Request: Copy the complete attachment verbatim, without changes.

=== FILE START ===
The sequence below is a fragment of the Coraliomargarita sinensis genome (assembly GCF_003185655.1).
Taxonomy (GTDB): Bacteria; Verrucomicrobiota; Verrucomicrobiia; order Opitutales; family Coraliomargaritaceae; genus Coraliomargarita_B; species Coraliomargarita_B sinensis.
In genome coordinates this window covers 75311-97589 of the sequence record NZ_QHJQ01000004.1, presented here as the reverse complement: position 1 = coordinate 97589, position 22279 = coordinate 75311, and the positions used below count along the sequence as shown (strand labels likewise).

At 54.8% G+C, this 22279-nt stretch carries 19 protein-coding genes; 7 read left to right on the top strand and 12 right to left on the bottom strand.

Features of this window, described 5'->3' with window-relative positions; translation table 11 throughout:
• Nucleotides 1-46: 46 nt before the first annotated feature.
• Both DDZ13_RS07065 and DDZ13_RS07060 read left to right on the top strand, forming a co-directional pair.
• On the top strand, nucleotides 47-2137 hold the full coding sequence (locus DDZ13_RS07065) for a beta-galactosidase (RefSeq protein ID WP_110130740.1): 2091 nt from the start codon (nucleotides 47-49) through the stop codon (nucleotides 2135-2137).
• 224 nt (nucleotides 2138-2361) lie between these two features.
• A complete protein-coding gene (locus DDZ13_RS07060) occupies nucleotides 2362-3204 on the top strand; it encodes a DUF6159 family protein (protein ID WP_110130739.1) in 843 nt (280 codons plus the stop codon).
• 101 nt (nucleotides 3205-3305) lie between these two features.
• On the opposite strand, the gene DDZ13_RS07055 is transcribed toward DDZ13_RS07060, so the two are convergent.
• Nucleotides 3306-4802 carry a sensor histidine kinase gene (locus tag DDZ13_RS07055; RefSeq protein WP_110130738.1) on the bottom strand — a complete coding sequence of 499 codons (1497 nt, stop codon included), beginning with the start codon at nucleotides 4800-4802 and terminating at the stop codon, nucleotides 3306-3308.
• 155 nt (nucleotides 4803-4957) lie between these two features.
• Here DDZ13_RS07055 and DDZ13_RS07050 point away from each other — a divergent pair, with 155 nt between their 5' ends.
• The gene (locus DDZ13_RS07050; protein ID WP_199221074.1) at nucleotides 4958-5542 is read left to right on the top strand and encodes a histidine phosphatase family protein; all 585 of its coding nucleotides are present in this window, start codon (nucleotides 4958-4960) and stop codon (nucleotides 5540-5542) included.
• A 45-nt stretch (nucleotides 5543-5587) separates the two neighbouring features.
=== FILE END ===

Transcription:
The sequence below is a fragment of the Coraliomargarita sinensis genome (assembly GCF_003185655.1).
Taxonomy (GTDB): Bacteria; Verrucomicrobiota; Verrucomicrobiia; order Opitutales; family Coraliomargaritaceae; genus Coraliomargarita_B; species Coraliomargarita_B sinensis.
In genome coordinates this window covers 75311-97589 of the sequence record NZ_QHJQ01000004.1, presented here as the reverse complement: position 1 = coordinate 97589, position 22279 = coordinate 75311, and the positions used below count along the sequence as shown (strand labels likewise).

At 54.8% G+C, this 22279-nt stretch carries 19 protein-coding genes; 7 read left to right on the top strand and 12 right to left on the bottom strand.

Features of this window, described 5'->3' with window-relative positions; translation table 11 throughout:
• Nucleotides 1-46: 46 nt before the first annotated feature.
• Both DDZ13_RS07065 and DDZ13_RS07060 read left to right on the top strand, forming a co-directional pair.
• On the top strand, nucleotides 47-2137 hold the full coding sequence (locus DDZ13_RS07065) for a beta-galactosidase (RefSeq protein ID WP_110130740.1): 2091 nt from the start codon (nucleotides 47-49) through the stop codon (nucleotides 2135-2137).
• 224 nt (nucleotides 2138-2361) lie between these two features.
• A complete protein-coding gene (locus DDZ13_RS07060) occupies nucleotides 2362-3204 on the top strand; it encodes a DUF6159 family protein (protein ID WP_110130739.1) in 843 nt (280 codons plus the stop codon).
• 101 nt (nucleotides 3205-3305) lie between these two features.
• On the opposite strand, the gene DDZ13_RS07055 is transcribed toward DDZ13_RS07060, so the two are convergent.
• Nucleotides 3306-4802 carry a sensor histidine kinase gene (locus tag DDZ13_RS07055; RefSeq protein WP_110130738.1) on the bottom strand — a complete coding sequence of 499 codons (1497 nt, stop codon included), beginning with the start codon at nucleotides 4800-4802 and terminating at the stop codon, nucleotides 3306-3308.
• 155 nt (nucleotides 4803-4957) lie between these two features.
• Here DDZ13_RS07055 and DDZ13_RS07050 point away from each other — a divergent pair, with 155 nt between their 5' ends.
• The gene (locus DDZ13_RS07050; protein ID WP_199221074.1) at nucleotides 4958-5542 is read left to right on the top strand and encodes a histidine phosphatase family protein; all 585 of its coding nucleotides are present in this window, start codon (nucleotides 4958-4960) and stop codon (nucleotides 5540-5542) included.
• A 45-nt stretch (nucleotides 5543-5587) separates the two neighbouring features.